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Study Refines the Risk for Breast Cancer Recurrence

“The risk for local recurrence of breast cancer decreases as event-free survival lengthens, according to an analysis of a large database from the Netherlands.

“The study, which also demonstrated that recurrence risk varies substantially by subtype, should help physicians counsel women with breast cancer.

” ‘The risk of local recurrence as a first event within 5 years after diagnosis was low overall, at 3%. It differed by subtype, with ER-positive, PR-positive, HER2-negative breast cancer with the lowest risk and triple-negative with the highest risk,’ said Martine Moossdorff, MD, who is currently a doctoral candidate at Maastricht University Medical Center, in the Netherlands.”

Beta Blockers May Lead to New Novel Triple Negative Breast Cancer Treatments

“New research published in the March 2016 issue of The FASEB Journal, shows that a commonly prescribed class of high blood pressure drugs may have the potential to slow the growth of triple negative breast cancer tumors. These drugs, called ‘beta blockers’ work by counteracting the pro-growth effect caused by adrenaline by affecting the the beta2-adrenoceptor.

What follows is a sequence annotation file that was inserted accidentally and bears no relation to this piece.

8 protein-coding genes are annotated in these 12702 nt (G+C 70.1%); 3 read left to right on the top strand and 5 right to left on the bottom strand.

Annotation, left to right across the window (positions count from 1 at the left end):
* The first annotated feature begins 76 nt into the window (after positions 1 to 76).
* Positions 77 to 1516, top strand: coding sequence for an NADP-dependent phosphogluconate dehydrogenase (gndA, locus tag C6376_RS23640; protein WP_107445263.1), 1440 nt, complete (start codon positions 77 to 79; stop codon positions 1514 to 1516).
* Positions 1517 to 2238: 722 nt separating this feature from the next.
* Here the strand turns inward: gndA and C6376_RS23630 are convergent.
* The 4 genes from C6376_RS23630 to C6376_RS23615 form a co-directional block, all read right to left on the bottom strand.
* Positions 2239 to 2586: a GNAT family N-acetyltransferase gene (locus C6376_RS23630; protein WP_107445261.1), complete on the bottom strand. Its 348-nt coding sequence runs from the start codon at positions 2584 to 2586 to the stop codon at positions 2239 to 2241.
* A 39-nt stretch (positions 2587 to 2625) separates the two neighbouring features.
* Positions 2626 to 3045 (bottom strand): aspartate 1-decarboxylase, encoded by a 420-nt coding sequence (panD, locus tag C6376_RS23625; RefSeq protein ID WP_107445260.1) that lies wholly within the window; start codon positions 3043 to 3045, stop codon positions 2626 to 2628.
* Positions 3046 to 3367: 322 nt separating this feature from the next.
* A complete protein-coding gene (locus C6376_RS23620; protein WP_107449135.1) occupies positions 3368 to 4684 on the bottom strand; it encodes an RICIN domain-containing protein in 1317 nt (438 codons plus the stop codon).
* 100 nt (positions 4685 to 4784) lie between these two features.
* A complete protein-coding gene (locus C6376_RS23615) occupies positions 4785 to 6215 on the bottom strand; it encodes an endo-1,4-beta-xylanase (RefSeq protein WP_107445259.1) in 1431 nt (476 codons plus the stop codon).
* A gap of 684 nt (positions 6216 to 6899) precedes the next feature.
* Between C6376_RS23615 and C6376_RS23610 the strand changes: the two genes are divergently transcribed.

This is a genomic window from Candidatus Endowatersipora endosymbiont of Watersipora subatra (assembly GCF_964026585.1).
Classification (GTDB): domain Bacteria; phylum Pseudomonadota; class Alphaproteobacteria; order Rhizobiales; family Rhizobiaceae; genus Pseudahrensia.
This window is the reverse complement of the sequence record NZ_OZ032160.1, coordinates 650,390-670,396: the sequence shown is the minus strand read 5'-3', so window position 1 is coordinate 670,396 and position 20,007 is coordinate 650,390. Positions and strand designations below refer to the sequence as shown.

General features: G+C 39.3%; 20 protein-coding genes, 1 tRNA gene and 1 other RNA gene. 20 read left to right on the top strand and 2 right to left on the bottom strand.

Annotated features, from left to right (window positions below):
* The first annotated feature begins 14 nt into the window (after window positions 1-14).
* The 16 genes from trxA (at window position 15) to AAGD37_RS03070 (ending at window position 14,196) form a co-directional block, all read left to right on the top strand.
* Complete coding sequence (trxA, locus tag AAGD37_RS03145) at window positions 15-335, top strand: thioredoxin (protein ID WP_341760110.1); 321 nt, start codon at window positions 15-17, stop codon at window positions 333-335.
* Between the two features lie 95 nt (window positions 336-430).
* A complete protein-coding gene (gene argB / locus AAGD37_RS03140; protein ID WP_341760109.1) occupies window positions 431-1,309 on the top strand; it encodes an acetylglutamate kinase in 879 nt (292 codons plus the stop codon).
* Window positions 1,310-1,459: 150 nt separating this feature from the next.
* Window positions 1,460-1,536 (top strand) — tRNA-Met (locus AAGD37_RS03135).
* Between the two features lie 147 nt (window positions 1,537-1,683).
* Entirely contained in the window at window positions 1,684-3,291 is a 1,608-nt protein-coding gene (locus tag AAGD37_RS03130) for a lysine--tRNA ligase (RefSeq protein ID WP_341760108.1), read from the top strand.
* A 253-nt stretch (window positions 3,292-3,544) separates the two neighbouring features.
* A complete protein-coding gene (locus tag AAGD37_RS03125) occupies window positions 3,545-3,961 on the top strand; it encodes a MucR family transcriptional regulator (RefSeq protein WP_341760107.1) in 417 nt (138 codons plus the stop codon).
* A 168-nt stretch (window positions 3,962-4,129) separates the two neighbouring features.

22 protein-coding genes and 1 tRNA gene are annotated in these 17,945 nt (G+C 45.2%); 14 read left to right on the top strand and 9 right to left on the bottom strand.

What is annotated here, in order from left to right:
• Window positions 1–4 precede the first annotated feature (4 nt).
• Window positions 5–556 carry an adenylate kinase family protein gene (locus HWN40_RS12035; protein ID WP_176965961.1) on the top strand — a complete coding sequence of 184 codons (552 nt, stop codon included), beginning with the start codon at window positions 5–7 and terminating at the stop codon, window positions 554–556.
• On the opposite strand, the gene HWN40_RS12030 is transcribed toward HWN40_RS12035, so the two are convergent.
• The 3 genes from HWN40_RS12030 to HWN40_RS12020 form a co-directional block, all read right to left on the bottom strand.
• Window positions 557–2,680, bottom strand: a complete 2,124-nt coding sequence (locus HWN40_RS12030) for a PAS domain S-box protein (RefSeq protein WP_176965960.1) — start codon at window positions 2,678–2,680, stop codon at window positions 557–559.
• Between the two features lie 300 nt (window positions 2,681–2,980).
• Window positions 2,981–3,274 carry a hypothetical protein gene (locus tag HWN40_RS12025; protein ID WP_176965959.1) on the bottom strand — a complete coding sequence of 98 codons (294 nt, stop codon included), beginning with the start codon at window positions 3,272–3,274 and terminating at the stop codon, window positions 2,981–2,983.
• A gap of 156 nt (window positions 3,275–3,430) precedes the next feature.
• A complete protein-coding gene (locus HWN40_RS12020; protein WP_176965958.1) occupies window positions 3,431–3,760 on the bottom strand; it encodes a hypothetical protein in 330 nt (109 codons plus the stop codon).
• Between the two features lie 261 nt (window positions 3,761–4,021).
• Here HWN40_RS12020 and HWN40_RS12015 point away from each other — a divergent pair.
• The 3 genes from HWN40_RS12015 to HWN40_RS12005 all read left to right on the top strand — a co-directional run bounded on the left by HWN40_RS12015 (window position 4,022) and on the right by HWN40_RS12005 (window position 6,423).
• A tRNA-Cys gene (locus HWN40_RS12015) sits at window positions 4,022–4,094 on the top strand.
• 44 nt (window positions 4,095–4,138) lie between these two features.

” ‘Previous studies have linked increased stress with accelerated onset of metastasis in some forms of breast cancer,’ said Michelle L. Halls, Ph.D., a researcher involved in the work from the Drug Discovery Biology Theme at Monash Institute of Pharmaceutical Sciences at Monash University in Parkville, Victoria, Australia. ‘By understanding how stress accelerates invasion in aggressive breast tumor cells, this work will inform future studies into whether beta-blockers could be a useful adjuvant therapy in the treatment of some aggressive breast cancers.’ “

FDA Assigns Sacituzumab Govitecan Breakthrough Designation for TNBC

“The FDA has granted sacituzumab govitecan (IMMU-132) breakthrough therapy designation for the treatment of patients with triple-negative breast cancer (TNBC) following at least 2 treatments for metastatic disease, according to Immunomedics, the manufacturer of the investigational antibody-drug conjugate.

“The designation, which will expedite the development and review of sacituzumab govitecan in TNBC, is based on a phase II trial in which the therapy induced a response rate of 31% in heavily pretreated patients with metastatic TNBC.